This strategy is fully cognizant of our limitations, which I have suggested can best be approached by embracing the tragic.  This is also a strategy that recognizes the potential of complex adaptive systems to preserve core identity in the midst of profound flux.

While depending on your mastery of last week’s literary analysis and the insights drawn from the study of the commons and complexity, I will take the risk of translating these arcane analogies into a direct — if very wonkish — statement of homeland security strategy. You should hear echoes  from the last six posts.


(With an Operational Example)

The United States faces a range of natural, accidental, and intentional threats that cannot always be accurately predicted, as a result these threats cannot always be prevented.

Accordingly, the homeland security strategy of the United States seeks to maximize individual, local, regional, and national capacity to:

1. Absorb or buffer disaster while preserving and, if possible, advancing physical, psychological, social, economic, and constitutional integrity.

2. Effectively observe and adapt to change while preserving or advancing physical, psychological, social, economic and constitutional integrity.

3. Learn and increase capacity to adapt to changes experienced at the local, regional, and national level and across social and economic sectors.

The Secretary of Homeland Security, in cooperation with the President and other departments and agencies, shall undertake to:

Support and facilitate community-based Risk and Resilience Assessments. These Risk and Resilience Assessments shall be undertaken on a voluntary basis.  The Department of Homeland Security shall provide conferences, training, and expert facilitators to assist in completion of the Risk and Resilience Assessments.  Completed Risk and Resilience Assessments shall qualify to compete for up to $1 billion in federal grants.

Every level of government, major agencies of government,  private sector organizations, and neighborhoods shall be encouraged to undertake Risk and Resilience Assessments .  The Department of Homeland Security shall contract with well-established voluntary, not-for-profit organizations to serve as legal liaison and grant administrators for informal organizations or other parties (e.g. a neighborhood) wishing to participate in the Risk and Resilience Assessment process but not having status to receive federal funding.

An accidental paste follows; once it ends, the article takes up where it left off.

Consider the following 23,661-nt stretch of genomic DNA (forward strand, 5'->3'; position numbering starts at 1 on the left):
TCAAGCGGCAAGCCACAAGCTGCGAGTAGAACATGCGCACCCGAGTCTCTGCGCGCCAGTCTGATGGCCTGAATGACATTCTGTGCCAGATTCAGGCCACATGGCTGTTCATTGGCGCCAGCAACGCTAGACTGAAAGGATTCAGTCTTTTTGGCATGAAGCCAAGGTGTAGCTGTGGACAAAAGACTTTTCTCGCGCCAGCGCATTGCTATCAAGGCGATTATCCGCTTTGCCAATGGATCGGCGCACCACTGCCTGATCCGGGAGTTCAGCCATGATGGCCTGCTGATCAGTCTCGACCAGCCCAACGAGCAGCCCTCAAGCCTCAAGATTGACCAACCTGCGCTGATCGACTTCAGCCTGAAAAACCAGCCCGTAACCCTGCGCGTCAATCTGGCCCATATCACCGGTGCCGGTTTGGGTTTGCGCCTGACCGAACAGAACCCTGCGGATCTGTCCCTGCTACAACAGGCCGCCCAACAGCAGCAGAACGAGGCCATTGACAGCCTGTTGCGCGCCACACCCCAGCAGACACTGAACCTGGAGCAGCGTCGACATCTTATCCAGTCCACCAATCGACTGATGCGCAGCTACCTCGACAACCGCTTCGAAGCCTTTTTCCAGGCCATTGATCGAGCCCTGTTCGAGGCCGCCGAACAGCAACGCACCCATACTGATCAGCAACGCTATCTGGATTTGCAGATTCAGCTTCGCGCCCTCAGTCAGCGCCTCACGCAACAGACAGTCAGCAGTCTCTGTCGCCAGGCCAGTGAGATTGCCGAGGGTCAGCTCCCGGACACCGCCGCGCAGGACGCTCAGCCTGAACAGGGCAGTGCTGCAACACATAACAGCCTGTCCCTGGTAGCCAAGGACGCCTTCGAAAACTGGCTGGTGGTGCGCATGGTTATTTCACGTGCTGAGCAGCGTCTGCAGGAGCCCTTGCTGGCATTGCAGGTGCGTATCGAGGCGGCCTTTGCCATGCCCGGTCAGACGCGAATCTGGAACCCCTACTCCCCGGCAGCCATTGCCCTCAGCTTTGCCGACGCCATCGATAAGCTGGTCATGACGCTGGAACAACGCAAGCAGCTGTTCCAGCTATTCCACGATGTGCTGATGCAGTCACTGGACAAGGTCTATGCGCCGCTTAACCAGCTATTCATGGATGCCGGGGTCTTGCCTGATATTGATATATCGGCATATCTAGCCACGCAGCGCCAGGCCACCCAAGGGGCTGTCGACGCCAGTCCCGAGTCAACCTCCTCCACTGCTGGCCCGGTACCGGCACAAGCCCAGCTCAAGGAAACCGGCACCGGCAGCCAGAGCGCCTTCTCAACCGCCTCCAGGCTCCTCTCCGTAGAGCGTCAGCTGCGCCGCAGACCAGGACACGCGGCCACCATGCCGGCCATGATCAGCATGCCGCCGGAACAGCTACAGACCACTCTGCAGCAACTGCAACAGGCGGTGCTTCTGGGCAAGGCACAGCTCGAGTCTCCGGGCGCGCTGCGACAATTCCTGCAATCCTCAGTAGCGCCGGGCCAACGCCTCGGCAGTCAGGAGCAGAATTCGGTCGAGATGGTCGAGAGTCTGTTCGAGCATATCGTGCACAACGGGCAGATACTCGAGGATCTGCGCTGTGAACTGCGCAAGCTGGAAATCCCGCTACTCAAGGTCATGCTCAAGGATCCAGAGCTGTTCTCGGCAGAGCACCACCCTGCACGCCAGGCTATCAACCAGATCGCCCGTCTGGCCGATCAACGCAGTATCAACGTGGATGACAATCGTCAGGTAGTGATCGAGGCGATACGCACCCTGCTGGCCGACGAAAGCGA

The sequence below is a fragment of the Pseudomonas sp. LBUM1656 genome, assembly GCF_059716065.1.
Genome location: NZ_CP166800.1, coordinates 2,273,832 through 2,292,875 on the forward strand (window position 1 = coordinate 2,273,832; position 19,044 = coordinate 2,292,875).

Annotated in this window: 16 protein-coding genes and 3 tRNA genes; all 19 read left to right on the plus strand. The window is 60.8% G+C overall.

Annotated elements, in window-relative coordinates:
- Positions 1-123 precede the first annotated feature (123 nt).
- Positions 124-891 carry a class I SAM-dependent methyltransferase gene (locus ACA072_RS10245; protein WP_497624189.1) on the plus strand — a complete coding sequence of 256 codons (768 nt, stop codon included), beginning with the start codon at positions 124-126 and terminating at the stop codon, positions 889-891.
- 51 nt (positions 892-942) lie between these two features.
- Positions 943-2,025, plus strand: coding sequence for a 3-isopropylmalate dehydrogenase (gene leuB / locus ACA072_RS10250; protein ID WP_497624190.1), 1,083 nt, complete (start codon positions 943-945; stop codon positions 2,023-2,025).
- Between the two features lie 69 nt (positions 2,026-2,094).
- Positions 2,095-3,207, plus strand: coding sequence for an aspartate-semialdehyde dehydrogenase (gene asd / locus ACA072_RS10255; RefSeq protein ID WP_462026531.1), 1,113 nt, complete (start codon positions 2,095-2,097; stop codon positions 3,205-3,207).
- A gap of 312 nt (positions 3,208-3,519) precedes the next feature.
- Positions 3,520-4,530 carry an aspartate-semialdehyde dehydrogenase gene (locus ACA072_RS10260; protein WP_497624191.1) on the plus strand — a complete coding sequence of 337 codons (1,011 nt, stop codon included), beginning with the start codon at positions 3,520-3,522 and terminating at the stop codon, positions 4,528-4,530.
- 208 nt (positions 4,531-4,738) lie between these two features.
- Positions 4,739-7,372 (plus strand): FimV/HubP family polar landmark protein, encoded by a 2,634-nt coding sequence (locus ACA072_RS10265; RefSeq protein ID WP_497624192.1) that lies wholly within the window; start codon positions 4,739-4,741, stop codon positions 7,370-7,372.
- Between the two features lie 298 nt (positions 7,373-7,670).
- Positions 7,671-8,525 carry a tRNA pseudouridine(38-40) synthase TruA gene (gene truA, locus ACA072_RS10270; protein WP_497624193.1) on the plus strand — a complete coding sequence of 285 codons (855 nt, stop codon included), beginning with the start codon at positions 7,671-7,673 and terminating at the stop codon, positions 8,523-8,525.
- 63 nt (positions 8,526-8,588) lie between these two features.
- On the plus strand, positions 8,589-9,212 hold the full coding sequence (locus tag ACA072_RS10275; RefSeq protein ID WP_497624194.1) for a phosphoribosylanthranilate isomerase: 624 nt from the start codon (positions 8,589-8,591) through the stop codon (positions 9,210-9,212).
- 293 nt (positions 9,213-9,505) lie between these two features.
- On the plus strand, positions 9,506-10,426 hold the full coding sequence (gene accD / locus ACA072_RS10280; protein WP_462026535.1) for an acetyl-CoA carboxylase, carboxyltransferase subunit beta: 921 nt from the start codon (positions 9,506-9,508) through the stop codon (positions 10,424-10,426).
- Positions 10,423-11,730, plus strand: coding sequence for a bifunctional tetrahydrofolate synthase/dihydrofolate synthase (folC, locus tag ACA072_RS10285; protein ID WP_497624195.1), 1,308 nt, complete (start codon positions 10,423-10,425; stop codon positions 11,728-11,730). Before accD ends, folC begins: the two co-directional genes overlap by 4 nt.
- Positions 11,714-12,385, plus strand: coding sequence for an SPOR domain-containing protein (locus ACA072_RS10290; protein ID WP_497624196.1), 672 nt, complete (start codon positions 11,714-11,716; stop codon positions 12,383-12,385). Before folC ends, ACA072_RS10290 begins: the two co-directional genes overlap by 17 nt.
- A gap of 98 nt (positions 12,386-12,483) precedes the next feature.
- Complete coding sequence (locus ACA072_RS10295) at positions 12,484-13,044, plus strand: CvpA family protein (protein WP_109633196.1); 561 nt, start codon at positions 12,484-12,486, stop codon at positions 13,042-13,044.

The Risk and Resilience Assessment process shall include local, regional, statewide, multi-state, and national workshops, conferences, and related digital resources to encourage participation, collaboration, deliberation, and interaction among those undertaking Risk and Resilience Assessments.

The Citizen Corps program of the Department of Homeland Security shall be funded and organized to provide facilitation and expertise in the Risk and Resilience Assessment process.

The Risk and Resilience Assessment process, as outlined above, shall be monitored by a team of expert observers/evaluators who will rapidly share lessons-learned.  A web-based, peer-to-peer network will also serve as a dynamic and growing knowledge base for the Risk and Resilience Assessment Process.

The Department of Homeland Security, the Center for Homeland Defense and Security at the Naval Postgraduate School, and the National Academy of Sciences  shall cooperate in establishing the Edward M. Kennedy Institute for Risk and Resilience to develop, conduct and encourage others to develop and conduct professional development, educational, and other learning programs related to Risk and Resilience.

All parties completing Risk and Resilience Assessments shall be eligible to compete for a total pool of $1 billion per year in federal grants to address the findings of the Risk and Resilience Assessments.  Every three months $250 million shall be awarded in the following tranches: